On January 26, 2022, the Council of State[1] upheld a TAR Lazio judgment rejecting an application brought by Società Green Network S.p.A. (“GN”)[2] for annulment of an ICA decision concerning an alleged violation of Article 102 TFEU (the “Decision”).[3]

In 2017 the ICA, after receiving several complaints by electricity retail operators (including GN), decided to investigate into possible abusive conduct by multinational energy group Enel in certain local electricity retail markets. Among other things, the investigation concerned the “win-back” campaigns allegedly carried out by Enel Energia (“EE”), Enel’s subsidiary active in the retail market, targeting customers who had switched to competitors active on the deregulated market, such as GN.

In the Decision, which it adopted in 2018, the ICA fined Enel over €93 million for allegedly abusing its dominant position. The ICA asserted that – by leveraging on assets owned because of its nature as a vertically-integrated operator (active in both the distribution and the retail supply of electricity) and former monopolist – Enel had engaged in exclusionary conduct against its competitors in the deregulated retail market, with a view to unlawfully favoring EE. However, the ICA dropped the initial allegations concerning the alleged win-back campaigns, stating that there was no sufficient evidence supporting a finding of violation.

After the TAR Lazio dismissed GN’s application for annulment of the Decision, GN appealed to the Council of State, challenging specifically, inter alia, the part of the lower court’s judgment approving the ICA’s decision to drop the initial allegations on EE’s win-back conduct. GN, therefore, requested that the Council of State set aside the TAR Lazio’s ruling and refer the case back to the ICA, ordering it to re-open the investigation with a view to assessing more thoroughly the evidence put forward by GN and, possibly, acquiring further evidence.

The Council of State, first, held that, in light of the discretionary nature of the ICA’s investigative power and the fact that GN’s request presupposed that the need for the ICA to carry out further investigation activities had been duly established, there was no basis for issuing an order to the ICA to take action with a view to protecting GN’s interests, according to the appellant’s claims.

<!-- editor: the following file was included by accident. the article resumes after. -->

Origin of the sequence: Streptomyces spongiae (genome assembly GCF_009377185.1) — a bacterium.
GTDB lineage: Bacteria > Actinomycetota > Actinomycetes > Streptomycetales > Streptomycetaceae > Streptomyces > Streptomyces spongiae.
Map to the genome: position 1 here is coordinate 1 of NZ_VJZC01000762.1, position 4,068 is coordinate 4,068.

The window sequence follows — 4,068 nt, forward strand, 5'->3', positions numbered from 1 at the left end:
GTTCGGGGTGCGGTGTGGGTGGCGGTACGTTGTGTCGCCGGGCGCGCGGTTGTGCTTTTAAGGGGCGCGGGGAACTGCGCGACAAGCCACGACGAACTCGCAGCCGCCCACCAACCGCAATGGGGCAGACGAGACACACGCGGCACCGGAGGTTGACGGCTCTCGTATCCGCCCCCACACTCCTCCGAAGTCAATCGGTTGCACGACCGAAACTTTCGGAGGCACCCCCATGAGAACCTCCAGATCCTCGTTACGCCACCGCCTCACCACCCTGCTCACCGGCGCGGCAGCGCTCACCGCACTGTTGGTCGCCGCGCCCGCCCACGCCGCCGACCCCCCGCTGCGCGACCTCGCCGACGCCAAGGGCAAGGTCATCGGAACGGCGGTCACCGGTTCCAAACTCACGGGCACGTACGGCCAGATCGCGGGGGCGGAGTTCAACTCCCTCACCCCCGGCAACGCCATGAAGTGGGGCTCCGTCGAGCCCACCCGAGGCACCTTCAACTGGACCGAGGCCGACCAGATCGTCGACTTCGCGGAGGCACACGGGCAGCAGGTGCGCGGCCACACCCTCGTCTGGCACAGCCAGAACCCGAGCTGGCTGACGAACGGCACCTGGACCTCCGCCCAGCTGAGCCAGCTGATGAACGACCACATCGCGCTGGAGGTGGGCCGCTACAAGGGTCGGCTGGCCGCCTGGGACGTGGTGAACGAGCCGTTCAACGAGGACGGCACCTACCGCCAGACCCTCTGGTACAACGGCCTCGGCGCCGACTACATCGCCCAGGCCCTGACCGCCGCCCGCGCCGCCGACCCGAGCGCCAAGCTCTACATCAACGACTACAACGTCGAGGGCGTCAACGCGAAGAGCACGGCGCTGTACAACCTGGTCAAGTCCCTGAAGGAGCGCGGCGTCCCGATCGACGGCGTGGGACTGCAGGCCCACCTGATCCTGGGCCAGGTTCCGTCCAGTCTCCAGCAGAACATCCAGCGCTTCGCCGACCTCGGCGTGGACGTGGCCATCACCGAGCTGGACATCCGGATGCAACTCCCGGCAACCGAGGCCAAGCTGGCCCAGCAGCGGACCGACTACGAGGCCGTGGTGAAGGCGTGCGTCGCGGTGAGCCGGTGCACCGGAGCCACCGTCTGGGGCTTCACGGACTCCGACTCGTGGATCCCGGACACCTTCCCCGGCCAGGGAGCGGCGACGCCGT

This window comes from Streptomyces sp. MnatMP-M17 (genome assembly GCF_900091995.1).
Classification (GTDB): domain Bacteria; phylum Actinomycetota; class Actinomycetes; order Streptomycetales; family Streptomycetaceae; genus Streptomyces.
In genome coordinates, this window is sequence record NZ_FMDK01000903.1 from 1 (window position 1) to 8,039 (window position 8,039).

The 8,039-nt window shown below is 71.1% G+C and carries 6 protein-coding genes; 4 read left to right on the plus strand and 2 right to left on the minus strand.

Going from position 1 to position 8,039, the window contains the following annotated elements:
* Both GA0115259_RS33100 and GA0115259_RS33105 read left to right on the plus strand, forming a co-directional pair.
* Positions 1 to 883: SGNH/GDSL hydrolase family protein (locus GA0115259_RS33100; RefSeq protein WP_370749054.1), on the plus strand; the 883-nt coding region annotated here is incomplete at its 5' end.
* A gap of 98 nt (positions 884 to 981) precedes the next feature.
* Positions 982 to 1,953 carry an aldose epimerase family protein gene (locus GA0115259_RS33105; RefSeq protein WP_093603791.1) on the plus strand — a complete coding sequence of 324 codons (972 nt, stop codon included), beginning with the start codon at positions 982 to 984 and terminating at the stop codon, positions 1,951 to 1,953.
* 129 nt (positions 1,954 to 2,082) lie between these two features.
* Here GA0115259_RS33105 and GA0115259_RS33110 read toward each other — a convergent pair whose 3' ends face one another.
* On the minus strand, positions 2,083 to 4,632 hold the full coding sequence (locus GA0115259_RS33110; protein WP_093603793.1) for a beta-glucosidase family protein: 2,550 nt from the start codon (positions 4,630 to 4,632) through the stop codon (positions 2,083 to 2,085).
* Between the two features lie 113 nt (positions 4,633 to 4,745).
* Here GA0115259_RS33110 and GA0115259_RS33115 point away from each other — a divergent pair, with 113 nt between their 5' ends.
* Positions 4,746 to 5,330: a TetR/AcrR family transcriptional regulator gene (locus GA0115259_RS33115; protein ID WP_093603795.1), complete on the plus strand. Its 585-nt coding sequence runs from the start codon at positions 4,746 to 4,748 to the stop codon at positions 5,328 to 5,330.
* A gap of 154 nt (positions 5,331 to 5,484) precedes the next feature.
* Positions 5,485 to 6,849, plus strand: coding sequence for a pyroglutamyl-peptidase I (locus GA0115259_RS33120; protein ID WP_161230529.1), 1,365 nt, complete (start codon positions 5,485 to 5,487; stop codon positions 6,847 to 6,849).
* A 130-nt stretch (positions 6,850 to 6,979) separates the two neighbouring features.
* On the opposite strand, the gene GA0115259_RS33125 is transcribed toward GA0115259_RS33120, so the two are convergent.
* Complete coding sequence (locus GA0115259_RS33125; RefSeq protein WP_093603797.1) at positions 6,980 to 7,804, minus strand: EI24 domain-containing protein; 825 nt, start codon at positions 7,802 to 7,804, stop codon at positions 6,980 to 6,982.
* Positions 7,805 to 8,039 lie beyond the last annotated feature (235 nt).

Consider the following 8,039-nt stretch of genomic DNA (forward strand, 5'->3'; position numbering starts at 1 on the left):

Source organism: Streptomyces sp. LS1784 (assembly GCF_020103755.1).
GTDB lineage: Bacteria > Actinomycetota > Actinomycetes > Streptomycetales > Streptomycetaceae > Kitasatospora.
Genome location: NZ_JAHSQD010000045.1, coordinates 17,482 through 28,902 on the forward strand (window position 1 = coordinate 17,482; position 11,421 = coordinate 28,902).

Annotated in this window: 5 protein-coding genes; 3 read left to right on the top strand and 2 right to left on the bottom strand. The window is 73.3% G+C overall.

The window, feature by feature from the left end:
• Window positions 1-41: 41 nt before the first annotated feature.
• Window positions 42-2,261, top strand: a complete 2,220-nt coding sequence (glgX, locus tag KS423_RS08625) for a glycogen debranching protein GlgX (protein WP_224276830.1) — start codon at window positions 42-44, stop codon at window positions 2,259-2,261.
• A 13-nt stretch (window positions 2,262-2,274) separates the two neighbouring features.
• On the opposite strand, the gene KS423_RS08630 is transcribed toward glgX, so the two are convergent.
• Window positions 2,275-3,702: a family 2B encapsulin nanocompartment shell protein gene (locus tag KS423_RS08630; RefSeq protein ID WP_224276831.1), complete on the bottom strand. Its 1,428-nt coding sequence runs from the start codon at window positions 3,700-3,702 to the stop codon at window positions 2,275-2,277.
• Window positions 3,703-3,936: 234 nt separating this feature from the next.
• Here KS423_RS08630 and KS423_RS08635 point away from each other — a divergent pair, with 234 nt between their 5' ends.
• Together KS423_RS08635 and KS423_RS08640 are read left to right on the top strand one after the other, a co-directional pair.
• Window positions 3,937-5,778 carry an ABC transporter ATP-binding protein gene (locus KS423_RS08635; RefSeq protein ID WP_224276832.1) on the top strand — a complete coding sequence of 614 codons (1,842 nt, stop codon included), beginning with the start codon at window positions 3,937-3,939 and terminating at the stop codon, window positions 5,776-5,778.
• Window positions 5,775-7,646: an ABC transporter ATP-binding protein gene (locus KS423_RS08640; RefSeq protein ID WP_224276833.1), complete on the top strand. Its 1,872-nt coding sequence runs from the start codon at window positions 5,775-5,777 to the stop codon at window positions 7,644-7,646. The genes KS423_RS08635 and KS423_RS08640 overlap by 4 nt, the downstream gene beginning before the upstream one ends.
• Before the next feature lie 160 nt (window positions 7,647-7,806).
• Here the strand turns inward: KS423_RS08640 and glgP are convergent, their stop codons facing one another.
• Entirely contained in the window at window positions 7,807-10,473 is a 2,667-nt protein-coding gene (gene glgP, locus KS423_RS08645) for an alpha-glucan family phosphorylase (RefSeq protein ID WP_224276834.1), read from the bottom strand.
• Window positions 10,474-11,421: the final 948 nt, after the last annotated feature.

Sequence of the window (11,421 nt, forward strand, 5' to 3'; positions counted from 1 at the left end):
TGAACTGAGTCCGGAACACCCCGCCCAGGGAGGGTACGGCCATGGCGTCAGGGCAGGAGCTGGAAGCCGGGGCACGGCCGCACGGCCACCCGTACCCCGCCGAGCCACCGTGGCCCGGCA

Secondly, the Council of State examined GN’s ground of appeal concerning the illegality of the alleged win-back conduct. In this regard, the Court held that the assessment carried out by the ICA was not vitiated by lack of adequate investigation or procedural errors, as shown, in particular, by the long duration of its investigation (two years) and the fact that GN was actively involved in it. In this context, the evidence gathered by the ICA on EE’s alleged win-back campaigns (which included a number of requests for information to the relevant operators, some of which were indicated by GN itself) was not sufficient to demonstrate that GN’s ground was well-founded, especially in relation to the alleged existence of a strategy pursued by the Enel group against the appellant.

Finally, the Council of State noted that a decision on the need for the ICA to investigate further into the matter, as requested by GN, fell outside the scope of its jurisdiction, since the Court’s scrutiny was limited to assessing the proportionate and adequate nature of the investigation already carried out by the ICA.

[1]      Council of State, Judgment of January 26, 2022, No. 538.

[2]      TAR Lazio, Judgment of October 17, 2019, No. 11955.

[3]      Decision of December 20, 2018, No. 27494, Case A511 – Enel/Condotte anticoncorrenziali nel mercato della vendita di energia elettrica (see Cleary Gottlieb, Italian Competition Law Newsletter, January-February 2019, available at: https://www.clearygottlieb.com/-/media/files/italian-comp-reports/italiancompetitionlawn ewsletterjanuaryfebruary2019pd-pdf.pdf).